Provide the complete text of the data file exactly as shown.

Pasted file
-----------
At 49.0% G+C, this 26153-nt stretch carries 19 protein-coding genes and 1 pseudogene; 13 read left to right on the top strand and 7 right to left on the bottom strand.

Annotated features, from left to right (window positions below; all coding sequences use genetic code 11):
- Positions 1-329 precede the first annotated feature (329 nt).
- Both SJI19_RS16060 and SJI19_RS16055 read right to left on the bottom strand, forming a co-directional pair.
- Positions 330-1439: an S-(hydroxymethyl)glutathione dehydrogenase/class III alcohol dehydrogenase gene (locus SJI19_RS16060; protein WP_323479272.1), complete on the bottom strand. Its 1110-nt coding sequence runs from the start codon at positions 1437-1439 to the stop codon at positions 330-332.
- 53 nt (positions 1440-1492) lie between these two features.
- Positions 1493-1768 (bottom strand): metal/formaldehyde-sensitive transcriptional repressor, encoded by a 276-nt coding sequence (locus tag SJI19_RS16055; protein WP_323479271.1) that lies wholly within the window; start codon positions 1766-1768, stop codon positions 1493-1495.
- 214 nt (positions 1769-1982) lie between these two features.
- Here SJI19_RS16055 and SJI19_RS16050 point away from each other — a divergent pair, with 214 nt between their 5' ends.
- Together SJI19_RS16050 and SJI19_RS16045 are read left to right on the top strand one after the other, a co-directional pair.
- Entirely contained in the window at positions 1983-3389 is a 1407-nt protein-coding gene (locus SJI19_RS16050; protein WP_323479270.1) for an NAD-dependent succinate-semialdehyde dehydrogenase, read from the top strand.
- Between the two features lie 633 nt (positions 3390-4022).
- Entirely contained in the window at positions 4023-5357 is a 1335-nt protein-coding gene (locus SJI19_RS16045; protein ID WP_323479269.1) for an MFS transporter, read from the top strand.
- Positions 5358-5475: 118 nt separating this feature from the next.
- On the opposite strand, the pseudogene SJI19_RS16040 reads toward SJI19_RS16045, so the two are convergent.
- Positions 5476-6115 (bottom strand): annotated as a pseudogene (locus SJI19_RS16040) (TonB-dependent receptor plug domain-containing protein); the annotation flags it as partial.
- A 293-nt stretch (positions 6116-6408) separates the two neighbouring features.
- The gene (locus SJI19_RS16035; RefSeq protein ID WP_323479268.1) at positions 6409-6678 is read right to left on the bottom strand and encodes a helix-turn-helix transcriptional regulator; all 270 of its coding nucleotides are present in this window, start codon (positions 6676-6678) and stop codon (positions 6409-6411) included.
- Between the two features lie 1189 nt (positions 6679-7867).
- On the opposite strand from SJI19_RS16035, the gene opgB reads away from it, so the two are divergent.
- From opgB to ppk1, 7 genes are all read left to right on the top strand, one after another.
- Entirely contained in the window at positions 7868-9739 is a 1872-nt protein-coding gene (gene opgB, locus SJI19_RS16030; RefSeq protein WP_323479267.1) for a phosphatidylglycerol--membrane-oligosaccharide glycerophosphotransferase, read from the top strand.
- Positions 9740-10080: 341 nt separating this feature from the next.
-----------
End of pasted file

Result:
At 49.0% G+C, this 26153-nt stretch carries 19 protein-coding genes and 1 pseudogene; 13 read left to right on the top strand and 7 right to left on the bottom strand.

Annotated features, from left to right (window positions below; all coding sequences use genetic code 11):
- Positions 1-329 precede the first annotated feature (329 nt).
- Both SJI19_RS16060 and SJI19_RS16055 read right to left on the bottom strand, forming a co-directional pair.
- Positions 330-1439: an S-(hydroxymethyl)glutathione dehydrogenase/class III alcohol dehydrogenase gene (locus SJI19_RS16060; protein WP_323479272.1), complete on the bottom strand. Its 1110-nt coding sequence runs from the start codon at positions 1437-1439 to the stop codon at positions 330-332.
- 53 nt (positions 1440-1492) lie between these two features.
- Positions 1493-1768 (bottom strand): metal/formaldehyde-sensitive transcriptional repressor, encoded by a 276-nt coding sequence (locus tag SJI19_RS16055; protein WP_323479271.1) that lies wholly within the window; start codon positions 1766-1768, stop codon positions 1493-1495.
- 214 nt (positions 1769-1982) lie between these two features.
- Here SJI19_RS16055 and SJI19_RS16050 point away from each other — a divergent pair, with 214 nt between their 5' ends.
- Together SJI19_RS16050 and SJI19_RS16045 are read left to right on the top strand one after the other, a co-directional pair.
- Entirely contained in the window at positions 1983-3389 is a 1407-nt protein-coding gene (locus SJI19_RS16050; protein WP_323479270.1) for an NAD-dependent succinate-semialdehyde dehydrogenase, read from the top strand.
- Between the two features lie 633 nt (positions 3390-4022).
- Entirely contained in the window at positions 4023-5357 is a 1335-nt protein-coding gene (locus SJI19_RS16045; protein ID WP_323479269.1) for an MFS transporter, read from the top strand.
- Positions 5358-5475: 118 nt separating this feature from the next.
- On the opposite strand, the pseudogene SJI19_RS16040 reads toward SJI19_RS16045, so the two are convergent.
- Positions 5476-6115 (bottom strand): annotated as a pseudogene (locus SJI19_RS16040) (TonB-dependent receptor plug domain-containing protein); the annotation flags it as partial.
- A 293-nt stretch (positions 6116-6408) separates the two neighbouring features.
- The gene (locus SJI19_RS16035; RefSeq protein ID WP_323479268.1) at positions 6409-6678 is read right to left on the bottom strand and encodes a helix-turn-helix transcriptional regulator; all 270 of its coding nucleotides are present in this window, start codon (positions 6676-6678) and stop codon (positions 6409-6411) included.
- Between the two features lie 1189 nt (positions 6679-7867).
- On the opposite strand from SJI19_RS16035, the gene opgB reads away from it, so the two are divergent.
- From opgB to ppk1, 7 genes are all read left to right on the top strand, one after another.
- Entirely contained in the window at positions 7868-9739 is a 1872-nt protein-coding gene (gene opgB, locus SJI19_RS16030; RefSeq protein WP_323479267.1) for a phosphatidylglycerol--membrane-oligosaccharide glycerophosphotransferase, read from the top strand.
- Positions 9740-10080: 341 nt separating this feature from the next.